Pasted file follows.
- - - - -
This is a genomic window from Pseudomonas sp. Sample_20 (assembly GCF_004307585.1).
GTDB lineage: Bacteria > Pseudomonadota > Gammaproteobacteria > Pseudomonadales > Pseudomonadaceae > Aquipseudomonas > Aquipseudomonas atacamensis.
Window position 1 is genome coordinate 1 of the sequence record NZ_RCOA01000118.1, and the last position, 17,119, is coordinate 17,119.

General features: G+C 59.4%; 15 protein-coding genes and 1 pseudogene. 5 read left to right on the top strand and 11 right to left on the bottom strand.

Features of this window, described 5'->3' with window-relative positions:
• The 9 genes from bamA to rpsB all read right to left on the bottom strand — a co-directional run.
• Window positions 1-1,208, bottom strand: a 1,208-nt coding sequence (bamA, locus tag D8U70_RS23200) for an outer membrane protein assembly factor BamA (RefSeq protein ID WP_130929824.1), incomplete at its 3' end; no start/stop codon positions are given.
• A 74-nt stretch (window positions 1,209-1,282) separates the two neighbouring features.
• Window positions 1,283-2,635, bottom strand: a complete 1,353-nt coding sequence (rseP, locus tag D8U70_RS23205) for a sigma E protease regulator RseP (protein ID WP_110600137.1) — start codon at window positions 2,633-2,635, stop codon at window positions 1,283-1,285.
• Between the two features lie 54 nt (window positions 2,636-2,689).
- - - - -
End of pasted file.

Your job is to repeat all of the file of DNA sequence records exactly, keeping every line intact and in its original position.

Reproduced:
This is a genomic window from Pseudomonas sp. Sample_20 (assembly GCF_004307585.1).
GTDB lineage: Bacteria > Pseudomonadota > Gammaproteobacteria > Pseudomonadales > Pseudomonadaceae > Aquipseudomonas > Aquipseudomonas atacamensis.
Window position 1 is genome coordinate 1 of the sequence record NZ_RCOA01000118.1, and the last position, 17,119, is coordinate 17,119.

General features: G+C 59.4%; 15 protein-coding genes and 1 pseudogene. 5 read left to right on the top strand and 11 right to left on the bottom strand.

Features of this window, described 5'->3' with window-relative positions:
• The 9 genes from bamA to rpsB all read right to left on the bottom strand — a co-directional run.
• Window positions 1-1,208, bottom strand: a 1,208-nt coding sequence (bamA, locus tag D8U70_RS23200) for an outer membrane protein assembly factor BamA (RefSeq protein ID WP_130929824.1), incomplete at its 3' end; no start/stop codon positions are given.
• A 74-nt stretch (window positions 1,209-1,282) separates the two neighbouring features.
• Window positions 1,283-2,635, bottom strand: a complete 1,353-nt coding sequence (rseP, locus tag D8U70_RS23205) for a sigma E protease regulator RseP (protein ID WP_110600137.1) — start codon at window positions 2,633-2,635, stop codon at window positions 1,283-1,285.
• Between the two features lie 54 nt (window positions 2,636-2,689).